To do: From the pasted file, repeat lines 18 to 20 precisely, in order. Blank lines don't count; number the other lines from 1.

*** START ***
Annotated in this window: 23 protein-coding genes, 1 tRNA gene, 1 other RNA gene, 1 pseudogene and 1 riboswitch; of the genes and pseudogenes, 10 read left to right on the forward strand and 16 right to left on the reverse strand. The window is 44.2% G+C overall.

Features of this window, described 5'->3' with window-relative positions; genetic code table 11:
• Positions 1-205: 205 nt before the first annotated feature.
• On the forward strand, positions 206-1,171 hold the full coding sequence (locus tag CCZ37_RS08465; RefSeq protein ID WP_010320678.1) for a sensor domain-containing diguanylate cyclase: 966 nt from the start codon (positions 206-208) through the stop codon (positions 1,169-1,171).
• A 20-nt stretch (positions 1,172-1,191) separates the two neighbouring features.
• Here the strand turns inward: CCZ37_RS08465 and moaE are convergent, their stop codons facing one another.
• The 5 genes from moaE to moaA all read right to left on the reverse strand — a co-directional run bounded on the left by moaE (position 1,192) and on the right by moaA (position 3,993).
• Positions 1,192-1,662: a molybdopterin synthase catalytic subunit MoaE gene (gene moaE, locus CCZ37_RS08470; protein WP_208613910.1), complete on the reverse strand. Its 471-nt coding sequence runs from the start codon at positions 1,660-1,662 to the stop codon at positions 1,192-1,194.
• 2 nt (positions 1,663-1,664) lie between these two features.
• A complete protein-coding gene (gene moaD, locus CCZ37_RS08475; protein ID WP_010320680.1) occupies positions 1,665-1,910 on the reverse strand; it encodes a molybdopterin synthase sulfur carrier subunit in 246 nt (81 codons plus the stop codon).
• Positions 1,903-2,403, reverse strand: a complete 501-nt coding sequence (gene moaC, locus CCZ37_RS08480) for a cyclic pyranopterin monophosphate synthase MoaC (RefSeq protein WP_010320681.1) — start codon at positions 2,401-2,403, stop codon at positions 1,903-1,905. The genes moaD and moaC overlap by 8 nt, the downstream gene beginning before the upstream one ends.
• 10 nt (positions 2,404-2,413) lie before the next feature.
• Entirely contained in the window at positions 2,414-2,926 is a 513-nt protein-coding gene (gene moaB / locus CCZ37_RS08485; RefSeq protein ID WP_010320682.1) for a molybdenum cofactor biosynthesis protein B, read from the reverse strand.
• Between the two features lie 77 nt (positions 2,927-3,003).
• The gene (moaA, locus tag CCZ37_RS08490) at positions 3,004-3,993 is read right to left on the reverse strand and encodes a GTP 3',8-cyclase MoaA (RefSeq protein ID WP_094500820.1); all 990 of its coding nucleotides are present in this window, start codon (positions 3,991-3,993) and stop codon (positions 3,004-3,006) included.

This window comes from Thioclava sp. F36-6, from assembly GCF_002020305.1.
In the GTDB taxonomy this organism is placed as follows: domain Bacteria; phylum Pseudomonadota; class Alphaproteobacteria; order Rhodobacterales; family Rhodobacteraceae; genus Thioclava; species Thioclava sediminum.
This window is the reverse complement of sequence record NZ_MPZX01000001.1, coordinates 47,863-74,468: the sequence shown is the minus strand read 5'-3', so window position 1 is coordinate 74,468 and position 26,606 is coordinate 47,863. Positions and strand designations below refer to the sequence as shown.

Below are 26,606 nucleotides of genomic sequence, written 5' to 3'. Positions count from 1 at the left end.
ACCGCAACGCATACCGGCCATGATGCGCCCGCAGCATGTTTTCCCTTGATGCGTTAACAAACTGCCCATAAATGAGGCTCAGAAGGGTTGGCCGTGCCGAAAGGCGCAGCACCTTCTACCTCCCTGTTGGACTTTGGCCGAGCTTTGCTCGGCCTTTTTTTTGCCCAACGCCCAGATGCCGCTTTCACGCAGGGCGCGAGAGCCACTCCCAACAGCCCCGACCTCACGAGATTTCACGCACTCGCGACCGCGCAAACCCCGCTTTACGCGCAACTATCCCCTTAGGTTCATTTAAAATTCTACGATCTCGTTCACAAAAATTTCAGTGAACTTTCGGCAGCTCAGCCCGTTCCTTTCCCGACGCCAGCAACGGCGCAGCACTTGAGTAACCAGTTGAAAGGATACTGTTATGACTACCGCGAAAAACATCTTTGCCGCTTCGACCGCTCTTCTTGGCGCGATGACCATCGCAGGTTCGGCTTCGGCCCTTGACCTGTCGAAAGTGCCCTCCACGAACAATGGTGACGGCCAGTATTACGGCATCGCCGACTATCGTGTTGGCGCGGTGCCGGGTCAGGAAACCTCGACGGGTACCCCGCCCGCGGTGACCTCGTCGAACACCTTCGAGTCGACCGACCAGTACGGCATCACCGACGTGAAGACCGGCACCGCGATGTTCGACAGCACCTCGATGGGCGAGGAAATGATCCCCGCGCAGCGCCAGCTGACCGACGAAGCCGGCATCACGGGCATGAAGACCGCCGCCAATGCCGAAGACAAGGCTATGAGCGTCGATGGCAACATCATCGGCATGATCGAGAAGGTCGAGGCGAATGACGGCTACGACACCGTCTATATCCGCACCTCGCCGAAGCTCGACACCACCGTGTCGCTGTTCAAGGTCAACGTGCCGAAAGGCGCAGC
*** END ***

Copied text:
This window is the reverse complement of sequence record NZ_MPZX01000001.1, coordinates 47,863-74,468: the sequence shown is the minus strand read 5'-3', so window position 1 is coordinate 74,468 and position 26,606 is coordinate 47,863. Positions and strand designations below refer to the sequence as shown.

Below are 26,606 nucleotides of genomic sequence, written 5' to 3'. Positions count from 1 at the left end.
ACCGCAACGCATACCGGCCATGATGCGCCCGCAGCATGTTTTCCCTTGATGCGTTAACAAACTGCCCATAAATGAGGCTCAGAAGGGTTGGCCGTGCCGAAAGGCGCAGCACCTTCTACCTCCCTGTTGGACTTTGGCCGAGCTTTGCTCGGCCTTTTTTTTGCCCAACGCCCAGATGCCGCTTTCACGCAGGGCGCGAGAGCCACTCCCAACAGCCCCGACCTCACGAGATTTCACGCACTCGCGACCGCGCAAACCCCGCTTTACGCGCAACTATCCCCTTAGGTTCATTTAAAATTCTACGATCTCGTTCACAAAAATTTCAGTGAACTTTCGGCAGCTCAGCCCGTTCCTTTCCCGACGCCAGCAACGGCGCAGCACTTGAGTAACCAGTTGAAAGGATACTGTTATGACTACCGCGAAAAACATCTTTGCCGCTTCGACCGCTCTTCTTGGCGCGATGACCATCGCAGGTTCGGCTTCGGCCCTTGACCTGTCGAAAGTGCCCTCCACGAACAATGGTGACGGCCAGTATTACGGCATCGCCGACTATCGTGTTGGCGCGGTGCCGGGTCAGGAAACCTCGACGGGTACCCCGCCCGCGGTGACCTCGTCGAACACCTTCGAGTCGACCGACCAGTACGGCATCACCGACGTGAAGACCGGCACCGCGATGTTCGACAGCACCTCGATGGGCGAGGAAATGATCCCCGCGCAGCGCCAGCTGACCGACGAAGCCGGCATCACGGGCATGAAGACCGCCGCCAATGCCGAAGACAAGGCTATGAGCGTCGATGGCAACATCATCGGCATGATCGAGAAGGTCGAGGCGAATGACGGCTACGACACCGTCTATATCCGCACCTCGCCGAAGCTCGACACCACCGTGTCGCTGTTCAAGGTCAACGTGCCGAAAGGCGCAGC